Falchuk focusing on enrollment to build new party

STATE HOUSE, BOSTON, DEC. 8, 2014…..Former independent gubernatorial candidate Evan Falchuk is seeking to enroll 50,000 people in his new state party by the end of 2015, he said Monday.

Falchuk, who came in third place behind former health insurance executive Charlie Baker and Attorney General Martha Coakley, said he is aiming for the United Independent Party to field legislative candidates in 2016, and he did not rule out another run for public office.

Falchuk earned 3 percent of the votes in November, a requirement for the United Independent Party to receive recognition as a “major” political party.

“We don’t want to be a position where we’re coming and going, like the Green Party,” Falchuk said.

The Green-Rainbow Party in November regained official party status, after fielding statewide candidates for secretary of state, auditor and treasurer who cleared the 3 percent threshold.

According to Secretary of State William Galvin’s office, the two parties will have that status through the 2016 election cycle, but in order to maintain the status they will have to run a statewide candidate who receives 3 percent of the vote in the 2016 election cycle, or register in their party 1 percent of the total number of voters in Massachusetts by October 2016.

The certification of the United Independent Party allows it to enroll voters and raise money through a party apparatus, giving it a chance to more evenly compete with the Democratic and Republican parties that have long dominated elections in Massachusetts through enrollment and organizational efforts. More than half of Massachusetts voters are unenrolled and not affiliated with either of the two major parties.

“I am pretty sure we’re going to surprise a lot of people again, big-time, to the extent we can achieve these goals,” Falchuk told the News Service.

Asked if he plans another run for public office, Falchuk said, “Door’s open. We’ll see.”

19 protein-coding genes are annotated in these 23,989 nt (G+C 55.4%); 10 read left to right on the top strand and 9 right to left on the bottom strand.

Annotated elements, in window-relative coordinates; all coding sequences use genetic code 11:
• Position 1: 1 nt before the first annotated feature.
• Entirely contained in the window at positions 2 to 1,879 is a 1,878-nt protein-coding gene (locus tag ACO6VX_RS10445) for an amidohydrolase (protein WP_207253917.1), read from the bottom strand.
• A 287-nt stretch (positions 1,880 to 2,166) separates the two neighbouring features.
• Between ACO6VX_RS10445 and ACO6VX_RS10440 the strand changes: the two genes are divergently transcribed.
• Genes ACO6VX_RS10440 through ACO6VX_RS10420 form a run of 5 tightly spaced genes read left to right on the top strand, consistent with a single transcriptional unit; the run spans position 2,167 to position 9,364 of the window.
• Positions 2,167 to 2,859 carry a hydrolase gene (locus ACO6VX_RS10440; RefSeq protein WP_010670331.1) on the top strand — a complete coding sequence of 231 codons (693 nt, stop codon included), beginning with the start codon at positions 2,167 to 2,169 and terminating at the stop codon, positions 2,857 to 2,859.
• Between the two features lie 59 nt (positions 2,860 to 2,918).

On Nov. 4, Falchuk’s gubernatorial campaign picked up 71,814 votes, according to Galvin’s office. Baker received 1,044,573 votes, while Coakley earned 1,004,408 in the tightest race for governor since 1964.

Independent candidate Scott Lively received 19,378 votes and fellow independent Jeffrey McCormack received 16,295 votes. Over 28,000 voters left the ballot blank.

During the campaign, Falchuk frequently dinged Democrat Coakley and Republican Baker, and argued that voters preferred a new dynamic outside of the two major parties.

Falchuk spent about $2 million of his own money on the race and said he expects to spend more to aid the party’s set-up. “We believe in a cause,” he said. “When you believe in a cause, you support it in any way you can.”

Falchuk, who often polled in the single digits and was excluded from several gubernatorial debates, rejected the notion that his run for office was a “vanity project.” “This was not a project about me in some way,” he said.

Falchuk on Dec. 5 created a state party committee and will be able to raise $5,000 per person. In the filing with the state Office of Campaign and Political Finance, he listed himself as chairman and an Auburndale resident, and Emily Demikat of Boston as its treasurer.

“We’re going to have a structure that looks like what you’d expect,” Falchuk said, adding that he currently has seven staffers.

The listed address for the party’s state committee — Workbar, which rents out shared office space, on Atlantic Avenue in Boston — is temporary and they will be transitioning to a “permanent” space, Falchuk said.

“We want to remain a staple of the Massachusetts political landscape,” he added. “Voters are hungry for an alternative to the political establishment and it has to be something that is built to last.”

About 20 people reached out to him about running under the United Independent Party banner in 2016 for legislative seats, according to Falchuk. “We want to run people who can win races and who are like us, no nonsense,” he said.

Copyright 2014 State House News Service

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